The new capability will add precision geo-coordination capabilities to allow the system to produce actionable intelligence automatically.

In the summer of 2018, the US Army competed between AI-driven electronic warfare capabilities that are now being integrated with prototype systems to monitor a broad spectrum of threat electronic emissions, and use machine-learning with user defined objectives to identify which ones need to be monitored and recorded, which can be ignored and which should be jammed. The Army is standing up a cross-functional task force that, in conjunction with US Army Pacific, will use the prototype systems in exercises by 2021.

AI and UAVs

The use of AI opens the door to a range of UAV innovations, including improvements in swarming, attributable and long-endurance air vehicles. The 2018 revision of the Department of Defense Unmanned System Integrated Roadmap stressed the importance of AI and machine learning, which will enable the development of systems capable of learning to use expanded and improved functionality.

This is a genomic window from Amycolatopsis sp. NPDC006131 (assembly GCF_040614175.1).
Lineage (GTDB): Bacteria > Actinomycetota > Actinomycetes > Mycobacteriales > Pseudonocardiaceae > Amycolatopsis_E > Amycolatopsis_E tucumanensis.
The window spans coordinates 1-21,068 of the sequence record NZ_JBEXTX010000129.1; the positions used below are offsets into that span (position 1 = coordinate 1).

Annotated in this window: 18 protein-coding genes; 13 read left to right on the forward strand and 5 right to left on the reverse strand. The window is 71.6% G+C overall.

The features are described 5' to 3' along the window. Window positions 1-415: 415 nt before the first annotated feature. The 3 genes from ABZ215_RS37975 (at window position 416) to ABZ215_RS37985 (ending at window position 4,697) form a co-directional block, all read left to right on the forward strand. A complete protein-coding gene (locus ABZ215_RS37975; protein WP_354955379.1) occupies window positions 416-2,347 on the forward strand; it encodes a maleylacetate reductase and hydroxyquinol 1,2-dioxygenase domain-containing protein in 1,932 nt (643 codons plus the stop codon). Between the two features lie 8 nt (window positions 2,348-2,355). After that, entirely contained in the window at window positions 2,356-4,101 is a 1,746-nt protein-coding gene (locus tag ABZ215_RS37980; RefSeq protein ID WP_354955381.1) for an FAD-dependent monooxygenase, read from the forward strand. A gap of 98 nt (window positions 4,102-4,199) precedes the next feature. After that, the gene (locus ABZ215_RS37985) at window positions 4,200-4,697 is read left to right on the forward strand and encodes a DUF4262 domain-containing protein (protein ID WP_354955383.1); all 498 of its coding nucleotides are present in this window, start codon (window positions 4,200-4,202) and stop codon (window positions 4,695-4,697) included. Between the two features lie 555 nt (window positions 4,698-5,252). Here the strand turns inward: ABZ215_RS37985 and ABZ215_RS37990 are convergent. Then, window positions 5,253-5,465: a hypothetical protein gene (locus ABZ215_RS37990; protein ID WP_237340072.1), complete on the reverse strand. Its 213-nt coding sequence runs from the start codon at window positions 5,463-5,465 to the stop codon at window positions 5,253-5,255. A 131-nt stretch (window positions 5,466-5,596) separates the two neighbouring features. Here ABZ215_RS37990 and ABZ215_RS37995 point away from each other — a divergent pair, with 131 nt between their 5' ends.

The Department of Defense Strategic Capabilities Office’s Project Avatar is looking at AI technologies that would enable a multi-service use of semi-autonomous UAVs teamed with manned fighters. Swarming tactics by UAVs also have the potential to be brought into service in the near term. The US Defense Advanced Projects Research Administration (DARPA) has been working on this for some years with its air-launched Gremlin UAV system. Other DARPA AI applications for UAVs include Fast Lightweight Autonomy, a quadcopter UAV that uses AI to manoeuvre autonomously without a human in the control loop. Another DARPA initiative is Project Code or Collaborative Operations in Denied Environment, which allows groups of multiple UAVs to work together in denied environments, including carrying out complex swarming tactics.